The apparel category has come a long way towards gaining consumer confidence online. With rich multimedia content, generous return policies, free shipping offers, in-depth customer reviews and ‘reserve in store’ options, it is no longer a category that requires going to a retail location to browse or confirm a purchasing decision. However, there are still many brands and retailers that could benefit from a more thorough understanding of how shoppers make decisions in order make their advertising efforts and ecommerce sites as effective, and profitable, as possible.
According to eMarketer, 2013 online apparel sales were $44.7 billion accounting for 17.6% of the all U.S. ecommerce sales. Online apparel sales are expected to nearly double to $86.0 billion by 2018. These figures are impressive on their own, but what they don’t take into account are the nuances of consumer shopping behavior online, including what makes a consumer decide to purchase a product, research it or simply leave it in a shopping cart. Understanding how consumers shop online, and why they make the decisions they do, can make a tremendous difference in the ability of a brand to drive traffic to their product detail pages, convert the browsers into buyers, and build customer loyalty. Based on research conducted by HookLogic across its Retail Search Exchange network, which analyzed more than 11 million online transactions representing more than $1.2 billion in sales, the following considerations are key in helping to improve the purchase power of an apparel shopper.
Adapt to a Short Purchase Decision Cycle
Interestingly, consumers in the apparel category exhibit almost exactly the same purchase decision cycle as the average shopper across other product categories. Generally, they don’t consider apparel purchases more than a few weeks out, and begin thinking about their purchase at a maximum of a few days or even hours beforehand. This is why retailers and brands should understand their purchase decision cycle and work with it.Retargeting efforts should have shorter time spans and reminders about abandoned shopping carts should be sent quickly in order to keep purchasing intent top of mind.
Images Are a Key
Not surprising given the recent success of many visually based social media channels, more than 60 percent of apparel shoppers chose product images as a top three influence on purchase, which is 1.5 times the average across other categories. Images can be a major factor in a shopper’s decision to purchase a specific product from one site over another. Consumers want detailed images that show exactly what the item looks like, including how the product might look on them. It seems obvious, but many retailers and brands still have a long way to go in this area. Multiple, high-res shots of items should be included, incorporating shots with models if at all possible. Consumers shouldn’t have to wonder how big that watch would look on their wrist, or whether that skirt is intended to hit above or below the knee.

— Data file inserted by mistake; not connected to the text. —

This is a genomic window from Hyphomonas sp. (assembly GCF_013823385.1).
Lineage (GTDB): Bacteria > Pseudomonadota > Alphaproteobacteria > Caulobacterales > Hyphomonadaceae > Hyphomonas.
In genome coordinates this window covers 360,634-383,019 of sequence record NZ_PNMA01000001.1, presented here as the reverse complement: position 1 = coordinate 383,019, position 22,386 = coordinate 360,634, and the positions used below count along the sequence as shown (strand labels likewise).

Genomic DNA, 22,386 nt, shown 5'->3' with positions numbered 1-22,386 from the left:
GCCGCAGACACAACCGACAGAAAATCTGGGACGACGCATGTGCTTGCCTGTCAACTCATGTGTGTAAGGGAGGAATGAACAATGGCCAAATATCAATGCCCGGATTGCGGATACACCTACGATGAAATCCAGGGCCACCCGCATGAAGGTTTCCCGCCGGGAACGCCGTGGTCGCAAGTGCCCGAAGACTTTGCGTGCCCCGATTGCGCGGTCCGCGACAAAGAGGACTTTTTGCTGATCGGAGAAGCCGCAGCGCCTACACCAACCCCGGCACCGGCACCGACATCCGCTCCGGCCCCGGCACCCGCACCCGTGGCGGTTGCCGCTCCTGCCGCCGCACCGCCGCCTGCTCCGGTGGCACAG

Conversion Value isn’t Always Dependent on Traffic
Research found that specific sub-categories matter when looking at online shopping behavior. While clothing drives 70 percent of the total apparel category value, and 84 percent of the category volume, there are nuances among the other sub-categories that bear noting. For example, shoes stand out as having significantly higher value than volume and traffic. Consumers that are focused in their searches on shoes typically spend a significant amount of money, regardless of lower traffic. This differs from the wallets and handbags category, where traffic is higher than both value and volume, indicating extensive searching before purchase.
Online Add-Ons Make a Difference
Our study revealed that consumers in the apparel category spent $206 per month, which is significantly more than the $168 per month average for all products purchased online. In addition, a consumer on average purchases two to three items per online shopping trip. In the apparel category that number jumps to four items. Unlike most other online shopping categories, consumers shopping for apparel rarely stop shopping when they’ve found the item they were initially seeking. This is an opportunity for the retailer to garner the interest of the shopper, and get them to add additional items at the time of purchase. Whether this is through targeted advertising that prompts similar or compatible products, or an understanding of the buying habits of the shopper to be able to prompt add-ons or other related products to try at the time of purchase.
These nuances in apparel shopping can help retailers and brands take advantage of a multi-billion-dollar industry, and maximize their efforts to entice online shoppers. If followed these tips can help beat the competition, even ones that sell the very same products.
*This article includes data that HookLogic analyzed from more than 11 million online transactions representing more than $1.2 billion in sales over the period from December 13, 2014 through January 26, 2015 across the HookLogic Retail Search Exchange network. Also included in the analysis is reported behavior survey data from a 500-consumer study HookLogic commissioned from MarketTree in May 2014.
HookLogic is an online marketing firm.Favorite